IBJNews

Shutdown not hurting contractors at Crane center

Back to TopCommentsE-mailPrintBookmark and Share

Defense contractors with southern Indiana's Crane Naval Surface Warfare Center say the partial federal government shutdown hasn't slowed down their work much.

The head of an industrial park neighboring the sprawling base said he didn't know of any area contractors that had to stop work because of the shutdown.

Most area contractors already have contracts in place, WestGate at Crane Technology Park director Don Schulte told The Herald Times. Those contractors could face problems if an extended shutdown causes delays in receiving payments or in decisions being made on new contracts, he said.

"The immediate impact is not as huge," Schulte said. "It's just trying to figure out, where do you go from here with lease agreements or employees? When do they expect additional money to come?"

The facility southwest of Bloomington has more than 4,000 civilian employees, and its work ranges from defusing old bombs to developing high-tech jamming devices used to block the detonation of roadside bombs.

Most of Crane's activities are funded by sources other than direct congressional appropriations, so they weren't subject to the shutdown that started last week. Navy spokesman Ken Cronk said 15 Crane employees were furloughed by the shutdown but were recalled over the weekend along with most military civilian workers.

Doug McDaniel, president of Bloomington-based Scientia LLC, said his company was moving ahead on it projects with Crane without many problems from the shutdown.

"We didn't get any notification of anything we needed to change," he said. "We're still working pretty feverishly."

ADVERTISEMENT

Post a comment to this story

COMMENTS POLICY
We reserve the right to remove any post that we feel is obscene, profane, vulgar, racist, sexually explicit, abusive, or hateful.
 
You are legally responsible for what you post and your anonymity is not guaranteed.
 
Posts that insult, defame, threaten, harass or abuse other readers or people mentioned in IBJ editorial content are also subject to removal. Please respect the privacy of individuals and refrain from posting personal information.
 
No solicitations, spamming or advertisements are allowed. Readers may post links to other informational websites that are relevant to the topic at hand, but please do not link to objectionable material.
 
We may remove messages that are unrelated to the topic, encourage illegal activity, use all capital letters or are unreadable.
 

Messages that are flagged by readers as objectionable will be reviewed and may or may not be removed. Please do not flag a post simply because you disagree with it.

Sponsored by
ADVERTISEMENT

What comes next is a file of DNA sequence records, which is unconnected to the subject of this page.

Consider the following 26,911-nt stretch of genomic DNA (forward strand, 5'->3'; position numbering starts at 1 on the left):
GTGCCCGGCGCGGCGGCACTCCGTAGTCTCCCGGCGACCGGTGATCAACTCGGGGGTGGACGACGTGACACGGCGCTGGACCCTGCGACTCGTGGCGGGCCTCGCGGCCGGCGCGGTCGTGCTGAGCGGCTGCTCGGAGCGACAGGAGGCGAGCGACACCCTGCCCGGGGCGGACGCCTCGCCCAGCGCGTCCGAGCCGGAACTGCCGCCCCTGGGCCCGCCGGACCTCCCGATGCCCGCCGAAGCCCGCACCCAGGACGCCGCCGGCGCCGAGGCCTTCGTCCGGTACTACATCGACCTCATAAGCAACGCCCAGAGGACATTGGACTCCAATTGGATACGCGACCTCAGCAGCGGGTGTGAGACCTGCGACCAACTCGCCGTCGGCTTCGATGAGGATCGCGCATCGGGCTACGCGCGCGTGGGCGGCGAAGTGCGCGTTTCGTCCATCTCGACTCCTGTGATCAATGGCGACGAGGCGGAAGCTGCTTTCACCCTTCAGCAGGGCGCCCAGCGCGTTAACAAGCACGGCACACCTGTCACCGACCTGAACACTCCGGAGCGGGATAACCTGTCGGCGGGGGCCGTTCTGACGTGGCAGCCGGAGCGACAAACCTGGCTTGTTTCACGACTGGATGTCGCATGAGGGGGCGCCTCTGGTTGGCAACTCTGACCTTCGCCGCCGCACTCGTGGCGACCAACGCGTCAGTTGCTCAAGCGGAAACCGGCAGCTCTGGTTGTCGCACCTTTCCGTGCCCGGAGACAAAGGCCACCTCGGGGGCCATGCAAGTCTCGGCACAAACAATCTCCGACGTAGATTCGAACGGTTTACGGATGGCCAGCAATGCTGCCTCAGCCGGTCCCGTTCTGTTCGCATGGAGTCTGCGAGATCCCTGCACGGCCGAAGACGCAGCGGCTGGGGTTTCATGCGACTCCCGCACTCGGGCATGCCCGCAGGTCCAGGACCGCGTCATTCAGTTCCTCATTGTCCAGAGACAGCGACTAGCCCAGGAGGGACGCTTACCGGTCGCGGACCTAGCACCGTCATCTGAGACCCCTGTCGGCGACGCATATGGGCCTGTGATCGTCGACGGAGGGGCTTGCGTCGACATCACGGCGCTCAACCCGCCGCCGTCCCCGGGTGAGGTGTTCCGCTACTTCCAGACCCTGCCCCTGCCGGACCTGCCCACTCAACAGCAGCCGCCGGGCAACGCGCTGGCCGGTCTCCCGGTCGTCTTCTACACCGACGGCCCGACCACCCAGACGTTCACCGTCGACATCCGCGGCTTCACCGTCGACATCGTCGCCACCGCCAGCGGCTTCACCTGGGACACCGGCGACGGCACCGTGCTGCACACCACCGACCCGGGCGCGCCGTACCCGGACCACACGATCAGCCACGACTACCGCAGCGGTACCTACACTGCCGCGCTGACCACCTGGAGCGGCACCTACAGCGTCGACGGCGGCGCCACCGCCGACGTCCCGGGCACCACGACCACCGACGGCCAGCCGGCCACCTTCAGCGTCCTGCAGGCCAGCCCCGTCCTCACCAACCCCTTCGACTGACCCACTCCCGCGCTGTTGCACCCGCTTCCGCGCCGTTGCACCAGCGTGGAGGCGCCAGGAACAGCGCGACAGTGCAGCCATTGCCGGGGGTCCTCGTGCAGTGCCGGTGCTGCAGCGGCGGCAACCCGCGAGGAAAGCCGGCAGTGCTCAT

facebook - twitter on Facebook & Twitter

Follow on TwitterFollow IBJ on Facebook:
Follow on TwitterFollow IBJ's Tweets on these topics:
 
Subscribe to IBJ
  1. How much you wanna bet, that 70% of the jobs created there (after construction) are minimum wage? And Harvey is correct, the vast majority of residents in this project will drive to their jobs, and to think otherwise, is like Harvey says, a pipe dream. Someone working at a restaurant or retail store will not be able to afford living there. What ever happened to people who wanted to build buildings, paying for it themselves? Not a fan of these tax deals.

  2. Uh, no GeorgeP. The project is supposed to bring on 1,000 jobs and those people along with the people that will be living in the new residential will be driving to their jobs. The walkable stuff is a pipe dream. Besides, walkable is defined as having all daily necessities within 1/2 mile. That's not the case here. Never will be.

  3. Brad is on to something there. The merger of the Formula E and IndyCar Series would give IndyCar access to International markets and Formula E access the Indianapolis 500, not to mention some other events in the USA. Maybe after 2016 but before the new Dallara is rolled out for 2018. This give IndyCar two more seasons to run the DW12 and Formula E to get charged up, pun intended. Then shock the racing world, pun intended, but making the 101st Indianapolis 500 a stellar, groundbreaking event: The first all-electric Indy 500, and use that platform to promote the future of the sport.

  4. No, HarveyF, the exact opposite. Greater density and closeness to retail and everyday necessities reduces traffic. When one has to drive miles for necessities, all those cars are on the roads for many miles. When reasonable density is built, low rise in this case, in the middle of a thriving retail area, one has to drive far less, actually reducing the number of cars on the road.

  5. The Indy Star announced today the appointment of a new Beverage Reporter! So instead of insightful reports on Indy pro sports and Indiana college teams, you now get to read stories about the 432nd new brewery open or some obscure Hoosier winery winning a county fair blue ribbon. Yep, that's the coverage we Star readers crave. Not.

ADVERTISEMENT